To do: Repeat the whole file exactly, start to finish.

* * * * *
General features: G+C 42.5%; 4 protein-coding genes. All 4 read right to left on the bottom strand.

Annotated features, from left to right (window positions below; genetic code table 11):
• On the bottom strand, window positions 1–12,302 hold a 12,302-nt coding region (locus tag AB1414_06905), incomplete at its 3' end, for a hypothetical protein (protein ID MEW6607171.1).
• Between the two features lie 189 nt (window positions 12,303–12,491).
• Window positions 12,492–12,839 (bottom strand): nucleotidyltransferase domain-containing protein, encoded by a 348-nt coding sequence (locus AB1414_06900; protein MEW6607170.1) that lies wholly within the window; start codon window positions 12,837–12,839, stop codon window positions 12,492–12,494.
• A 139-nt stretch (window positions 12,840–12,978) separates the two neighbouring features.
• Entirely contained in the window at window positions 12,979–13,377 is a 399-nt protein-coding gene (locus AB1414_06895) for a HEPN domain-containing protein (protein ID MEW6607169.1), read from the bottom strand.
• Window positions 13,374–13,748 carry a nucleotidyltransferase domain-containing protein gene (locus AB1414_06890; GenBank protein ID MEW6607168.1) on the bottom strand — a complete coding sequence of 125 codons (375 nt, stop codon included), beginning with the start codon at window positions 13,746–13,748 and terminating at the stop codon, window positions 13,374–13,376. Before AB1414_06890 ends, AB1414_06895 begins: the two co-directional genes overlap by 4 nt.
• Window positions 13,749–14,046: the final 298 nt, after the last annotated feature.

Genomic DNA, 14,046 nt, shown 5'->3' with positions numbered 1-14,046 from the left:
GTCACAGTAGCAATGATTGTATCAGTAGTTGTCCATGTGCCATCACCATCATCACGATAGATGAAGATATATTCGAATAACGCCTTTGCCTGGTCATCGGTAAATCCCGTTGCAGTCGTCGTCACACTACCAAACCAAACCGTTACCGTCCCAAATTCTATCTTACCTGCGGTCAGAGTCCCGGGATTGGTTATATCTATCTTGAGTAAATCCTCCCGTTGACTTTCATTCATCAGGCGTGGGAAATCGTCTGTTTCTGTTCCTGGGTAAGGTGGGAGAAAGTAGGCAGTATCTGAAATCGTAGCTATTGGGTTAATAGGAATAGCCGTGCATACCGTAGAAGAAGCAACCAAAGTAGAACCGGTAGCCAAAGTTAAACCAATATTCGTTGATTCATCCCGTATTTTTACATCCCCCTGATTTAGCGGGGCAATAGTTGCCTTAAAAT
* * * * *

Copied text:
General features: G+C 42.5%; 4 protein-coding genes. All 4 read right to left on the bottom strand.

Annotated features, from left to right (window positions below; genetic code table 11):
• On the bottom strand, window positions 1–12,302 hold a 12,302-nt coding region (locus tag AB1414_06905), incomplete at its 3' end, for a hypothetical protein (protein ID MEW6607171.1).
• Between the two features lie 189 nt (window positions 12,303–12,491).
• Window positions 12,492–12,839 (bottom strand): nucleotidyltransferase domain-containing protein, encoded by a 348-nt coding sequence (locus AB1414_06900; protein MEW6607170.1) that lies wholly within the window; start codon window positions 12,837–12,839, stop codon window positions 12,492–12,494.
• A 139-nt stretch (window positions 12,840–12,978) separates the two neighbouring features.
• Entirely contained in the window at window positions 12,979–13,377 is a 399-nt protein-coding gene (locus AB1414_06895) for a HEPN domain-containing protein (protein ID MEW6607169.1), read from the bottom strand.
• Window positions 13,374–13,748 carry a nucleotidyltransferase domain-containing protein gene (locus AB1414_06890; GenBank protein ID MEW6607168.1) on the bottom strand — a complete coding sequence of 125 codons (375 nt, stop codon included), beginning with the start codon at window positions 13,746–13,748 and terminating at the stop codon, window positions 13,374–13,376. Before AB1414_06890 ends, AB1414_06895 begins: the two co-directional genes overlap by 4 nt.
• Window positions 13,749–14,046: the final 298 nt, after the last annotated feature.

Genomic DNA, 14,046 nt, shown 5'->3' with positions numbered 1-14,046 from the left:
GTCACAGTAGCAATGATTGTATCAGTAGTTGTCCATGTGCCATCACCATCATCACGATAGATGAAGATATATTCGAATAACGCCTTTGCCTGGTCATCGGTAAATCCCGTTGCAGTCGTCGTCACACTACCAAACCAAACCGTTACCGTCCCAAATTCTATCTTACCTGCGGTCAGAGTCCCGGGATTGGTTATATCTATCTTGAGTAAATCCTCCCGTTGACTTTCATTCATCAGGCGTGGGAAATCGTCTGTTTCTGTTCCTGGGTAAGGTGGGAGAAAGTAGGCAGTATCTGAAATCGTAGCTATTGGGTTAATAGGAATAGCCGTGCATACCGTAGAAGAAGCAACCAAAGTAGAACCGGTAGCCAAAGTTAAACCAATATTCGTTGATTCATCCCGTATTTTTACATCCCCCTGATTTAGCGGGGCAATAGTTGCCTTAAAAT